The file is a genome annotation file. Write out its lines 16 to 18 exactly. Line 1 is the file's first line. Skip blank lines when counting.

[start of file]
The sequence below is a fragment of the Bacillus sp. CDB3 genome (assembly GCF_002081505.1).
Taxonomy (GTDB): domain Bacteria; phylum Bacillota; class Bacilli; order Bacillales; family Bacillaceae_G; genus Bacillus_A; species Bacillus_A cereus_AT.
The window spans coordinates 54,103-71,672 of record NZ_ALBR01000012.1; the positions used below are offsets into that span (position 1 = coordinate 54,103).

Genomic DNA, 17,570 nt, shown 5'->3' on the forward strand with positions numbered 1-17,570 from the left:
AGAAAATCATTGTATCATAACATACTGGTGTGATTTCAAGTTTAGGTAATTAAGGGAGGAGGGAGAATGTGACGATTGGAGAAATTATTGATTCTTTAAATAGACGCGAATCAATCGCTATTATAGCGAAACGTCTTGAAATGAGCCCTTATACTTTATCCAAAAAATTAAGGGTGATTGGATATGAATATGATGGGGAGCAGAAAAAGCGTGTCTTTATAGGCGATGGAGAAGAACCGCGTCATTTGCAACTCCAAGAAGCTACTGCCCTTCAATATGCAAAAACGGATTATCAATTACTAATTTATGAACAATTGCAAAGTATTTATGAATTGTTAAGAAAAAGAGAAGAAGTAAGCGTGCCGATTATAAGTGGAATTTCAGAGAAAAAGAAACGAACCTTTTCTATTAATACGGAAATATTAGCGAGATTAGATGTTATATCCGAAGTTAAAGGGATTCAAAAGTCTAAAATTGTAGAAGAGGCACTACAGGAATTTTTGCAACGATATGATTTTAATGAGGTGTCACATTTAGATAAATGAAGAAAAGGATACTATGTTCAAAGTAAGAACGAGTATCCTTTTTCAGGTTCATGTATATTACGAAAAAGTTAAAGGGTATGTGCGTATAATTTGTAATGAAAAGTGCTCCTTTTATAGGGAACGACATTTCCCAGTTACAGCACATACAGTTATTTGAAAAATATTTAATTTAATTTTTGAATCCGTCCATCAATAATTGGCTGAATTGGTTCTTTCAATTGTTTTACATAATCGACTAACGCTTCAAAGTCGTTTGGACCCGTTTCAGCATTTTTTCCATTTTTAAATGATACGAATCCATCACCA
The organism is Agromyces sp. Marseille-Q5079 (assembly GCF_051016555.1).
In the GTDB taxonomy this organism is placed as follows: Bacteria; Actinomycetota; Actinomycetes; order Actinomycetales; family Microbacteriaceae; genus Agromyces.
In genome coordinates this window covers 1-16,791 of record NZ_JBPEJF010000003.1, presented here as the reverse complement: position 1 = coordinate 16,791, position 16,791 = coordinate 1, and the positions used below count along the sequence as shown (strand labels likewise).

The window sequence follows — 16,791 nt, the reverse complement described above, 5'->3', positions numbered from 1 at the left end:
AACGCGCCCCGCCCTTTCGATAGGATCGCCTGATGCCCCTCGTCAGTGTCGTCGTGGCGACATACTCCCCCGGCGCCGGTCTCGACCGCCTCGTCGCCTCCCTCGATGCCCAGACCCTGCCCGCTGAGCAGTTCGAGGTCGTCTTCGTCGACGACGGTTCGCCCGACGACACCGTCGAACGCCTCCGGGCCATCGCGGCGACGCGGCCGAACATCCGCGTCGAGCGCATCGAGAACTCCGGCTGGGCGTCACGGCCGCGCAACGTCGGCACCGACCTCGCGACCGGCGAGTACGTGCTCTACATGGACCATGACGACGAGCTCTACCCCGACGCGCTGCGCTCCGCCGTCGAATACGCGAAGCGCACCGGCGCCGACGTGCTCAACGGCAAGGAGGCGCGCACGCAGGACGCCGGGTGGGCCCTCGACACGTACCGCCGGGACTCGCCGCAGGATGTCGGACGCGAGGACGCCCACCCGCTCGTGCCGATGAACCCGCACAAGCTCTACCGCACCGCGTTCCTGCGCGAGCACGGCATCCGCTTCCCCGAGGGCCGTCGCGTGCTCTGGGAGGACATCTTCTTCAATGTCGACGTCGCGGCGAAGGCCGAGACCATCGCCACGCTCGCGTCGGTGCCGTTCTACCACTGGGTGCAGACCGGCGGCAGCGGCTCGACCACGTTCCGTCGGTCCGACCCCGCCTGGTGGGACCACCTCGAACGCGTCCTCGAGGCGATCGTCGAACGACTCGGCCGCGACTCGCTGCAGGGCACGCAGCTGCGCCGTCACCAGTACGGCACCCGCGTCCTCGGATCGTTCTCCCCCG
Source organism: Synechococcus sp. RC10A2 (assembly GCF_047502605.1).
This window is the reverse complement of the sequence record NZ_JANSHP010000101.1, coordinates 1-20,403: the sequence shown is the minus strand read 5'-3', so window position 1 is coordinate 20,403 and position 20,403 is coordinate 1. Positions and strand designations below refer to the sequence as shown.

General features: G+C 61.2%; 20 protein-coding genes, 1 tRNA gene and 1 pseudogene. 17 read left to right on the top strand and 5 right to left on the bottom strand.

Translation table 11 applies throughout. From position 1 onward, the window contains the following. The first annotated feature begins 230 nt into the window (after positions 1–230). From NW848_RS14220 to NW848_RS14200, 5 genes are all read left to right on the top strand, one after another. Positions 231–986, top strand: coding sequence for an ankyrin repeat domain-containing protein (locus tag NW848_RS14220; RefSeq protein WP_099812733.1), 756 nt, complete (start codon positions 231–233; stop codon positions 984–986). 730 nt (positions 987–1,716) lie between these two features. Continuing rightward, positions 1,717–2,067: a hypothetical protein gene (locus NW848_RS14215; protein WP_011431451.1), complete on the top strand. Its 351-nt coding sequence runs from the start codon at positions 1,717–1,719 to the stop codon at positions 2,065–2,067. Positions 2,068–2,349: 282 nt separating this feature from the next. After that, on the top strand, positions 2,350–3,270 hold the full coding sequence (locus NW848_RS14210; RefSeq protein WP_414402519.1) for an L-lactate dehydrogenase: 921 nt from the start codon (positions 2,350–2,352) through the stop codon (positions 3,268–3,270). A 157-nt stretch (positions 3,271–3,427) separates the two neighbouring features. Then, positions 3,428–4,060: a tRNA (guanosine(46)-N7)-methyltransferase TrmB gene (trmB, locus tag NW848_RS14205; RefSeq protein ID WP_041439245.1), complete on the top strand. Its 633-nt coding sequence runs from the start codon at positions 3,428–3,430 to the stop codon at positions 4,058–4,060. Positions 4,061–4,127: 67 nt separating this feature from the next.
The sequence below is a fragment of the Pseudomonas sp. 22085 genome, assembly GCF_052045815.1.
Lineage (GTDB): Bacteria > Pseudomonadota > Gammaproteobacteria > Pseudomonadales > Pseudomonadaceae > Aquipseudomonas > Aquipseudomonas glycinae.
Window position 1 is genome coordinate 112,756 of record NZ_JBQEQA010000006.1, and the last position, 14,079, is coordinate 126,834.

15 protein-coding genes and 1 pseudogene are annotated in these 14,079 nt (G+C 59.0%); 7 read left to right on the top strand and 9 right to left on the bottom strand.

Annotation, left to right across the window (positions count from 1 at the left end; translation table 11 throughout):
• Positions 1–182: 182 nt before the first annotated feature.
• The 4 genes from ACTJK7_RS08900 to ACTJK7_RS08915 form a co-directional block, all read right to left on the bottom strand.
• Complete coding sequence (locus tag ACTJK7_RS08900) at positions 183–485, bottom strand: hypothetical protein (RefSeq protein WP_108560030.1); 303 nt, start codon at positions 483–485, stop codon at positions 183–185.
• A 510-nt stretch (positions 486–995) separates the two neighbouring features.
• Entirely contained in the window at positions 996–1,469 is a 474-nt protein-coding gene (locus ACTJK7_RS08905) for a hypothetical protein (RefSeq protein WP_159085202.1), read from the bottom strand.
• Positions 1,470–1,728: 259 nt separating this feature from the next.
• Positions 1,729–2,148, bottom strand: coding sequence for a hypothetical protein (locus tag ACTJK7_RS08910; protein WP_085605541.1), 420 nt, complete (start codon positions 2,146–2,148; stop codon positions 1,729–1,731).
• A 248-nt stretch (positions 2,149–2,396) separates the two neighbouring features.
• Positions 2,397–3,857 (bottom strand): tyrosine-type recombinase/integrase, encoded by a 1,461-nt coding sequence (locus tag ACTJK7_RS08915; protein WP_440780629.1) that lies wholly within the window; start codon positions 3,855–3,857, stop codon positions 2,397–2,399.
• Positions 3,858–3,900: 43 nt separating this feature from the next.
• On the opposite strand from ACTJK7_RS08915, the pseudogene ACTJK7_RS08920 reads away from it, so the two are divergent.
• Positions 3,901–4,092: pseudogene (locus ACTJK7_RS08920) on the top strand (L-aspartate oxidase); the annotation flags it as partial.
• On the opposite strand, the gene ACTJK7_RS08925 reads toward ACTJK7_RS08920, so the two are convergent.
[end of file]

Lineage (GTDB): Bacteria > Pseudomonadota > Gammaproteobacteria > Pseudomonadales > Pseudomonadaceae > Aquipseudomonas > Aquipseudomonas glycinae.
Window position 1 is genome coordinate 112,756 of record NZ_JBQEQA010000006.1, and the last position, 14,079, is coordinate 126,834.

15 protein-coding genes and 1 pseudogene are annotated in these 14,079 nt (G+C 59.0%); 7 read left to right on the top strand and 9 right to left on the bottom strand.